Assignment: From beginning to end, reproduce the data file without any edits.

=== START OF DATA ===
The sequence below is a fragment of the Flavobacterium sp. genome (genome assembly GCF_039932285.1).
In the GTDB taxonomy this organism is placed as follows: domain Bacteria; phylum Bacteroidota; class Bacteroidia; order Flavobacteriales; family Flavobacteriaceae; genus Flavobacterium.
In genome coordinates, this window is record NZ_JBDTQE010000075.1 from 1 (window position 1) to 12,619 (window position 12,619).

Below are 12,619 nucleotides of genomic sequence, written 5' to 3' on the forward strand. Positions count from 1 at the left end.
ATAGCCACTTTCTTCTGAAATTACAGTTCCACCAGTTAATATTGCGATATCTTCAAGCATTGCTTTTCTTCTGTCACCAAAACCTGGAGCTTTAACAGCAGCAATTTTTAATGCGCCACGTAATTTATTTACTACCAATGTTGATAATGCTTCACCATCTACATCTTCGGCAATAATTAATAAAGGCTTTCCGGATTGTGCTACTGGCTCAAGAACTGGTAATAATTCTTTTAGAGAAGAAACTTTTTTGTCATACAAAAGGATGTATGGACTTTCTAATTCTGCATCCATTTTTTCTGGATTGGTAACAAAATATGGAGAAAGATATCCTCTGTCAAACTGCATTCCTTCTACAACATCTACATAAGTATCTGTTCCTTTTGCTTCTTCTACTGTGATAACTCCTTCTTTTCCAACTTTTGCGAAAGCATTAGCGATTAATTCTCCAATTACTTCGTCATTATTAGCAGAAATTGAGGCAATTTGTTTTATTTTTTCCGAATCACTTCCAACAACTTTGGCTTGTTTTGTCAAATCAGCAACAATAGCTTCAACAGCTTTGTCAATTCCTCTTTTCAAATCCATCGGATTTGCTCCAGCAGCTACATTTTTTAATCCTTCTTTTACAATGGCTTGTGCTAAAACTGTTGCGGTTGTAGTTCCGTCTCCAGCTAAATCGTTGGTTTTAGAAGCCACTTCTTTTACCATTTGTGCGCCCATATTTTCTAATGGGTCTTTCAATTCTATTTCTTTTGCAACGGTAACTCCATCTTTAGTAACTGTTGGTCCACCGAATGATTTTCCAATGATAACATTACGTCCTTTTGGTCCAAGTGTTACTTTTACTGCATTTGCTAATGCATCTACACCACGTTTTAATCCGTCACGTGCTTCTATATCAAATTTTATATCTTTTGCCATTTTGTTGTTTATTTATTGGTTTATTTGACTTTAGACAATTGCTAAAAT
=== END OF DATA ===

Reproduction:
The sequence below is a fragment of the Flavobacterium sp. genome (genome assembly GCF_039932285.1).
In the GTDB taxonomy this organism is placed as follows: domain Bacteria; phylum Bacteroidota; class Bacteroidia; order Flavobacteriales; family Flavobacteriaceae; genus Flavobacterium.
In genome coordinates, this window is record NZ_JBDTQE010000075.1 from 1 (window position 1) to 12,619 (window position 12,619).

Below are 12,619 nucleotides of genomic sequence, written 5' to 3' on the forward strand. Positions count from 1 at the left end.
ATAGCCACTTTCTTCTGAAATTACAGTTCCACCAGTTAATATTGCGATATCTTCAAGCATTGCTTTTCTTCTGTCACCAAAACCTGGAGCTTTAACAGCAGCAATTTTTAATGCGCCACGTAATTTATTTACTACCAATGTTGATAATGCTTCACCATCTACATCTTCGGCAATAATTAATAAAGGCTTTCCGGATTGTGCTACTGGCTCAAGAACTGGTAATAATTCTTTTAGAGAAGAAACTTTTTTGTCATACAAAAGGATGTATGGACTTTCTAATTCTGCATCCATTTTTTCTGGATTGGTAACAAAATATGGAGAAAGATATCCTCTGTCAAACTGCATTCCTTCTACAACATCTACATAAGTATCTGTTCCTTTTGCTTCTTCTACTGTGATAACTCCTTCTTTTCCAACTTTTGCGAAAGCATTAGCGATTAATTCTCCAATTACTTCGTCATTATTAGCAGAAATTGAGGCAATTTGTTTTATTTTTTCCGAATCACTTCCAACAACTTTGGCTTGTTTTGTCAAATCAGCAACAATAGCTTCAACAGCTTTGTCAATTCCTCTTTTCAAATCCATCGGATTTGCTCCAGCAGCTACATTTTTTAATCCTTCTTTTACAATGGCTTGTGCTAAAACTGTTGCGGTTGTAGTTCCGTCTCCAGCTAAATCGTTGGTTTTAGAAGCCACTTCTTTTACCATTTGTGCGCCCATATTTTCTAATGGGTCTTTCAATTCTATTTCTTTTGCAACGGTAACTCCATCTTTAGTAACTGTTGGTCCACCGAATGATTTTCCAATGATAACATTACGTCCTTTTGGTCCAAGTGTTACTTTTACTGCATTTGCTAATGCATCTACACCACGTTTTAATCCGTCACGTGCTTCTATATCAAATTTTATATCTTTTGCCATTTTGTTGTTTATTTATTGGTTTATTTGACTTTAGACAATTGCTAAAAT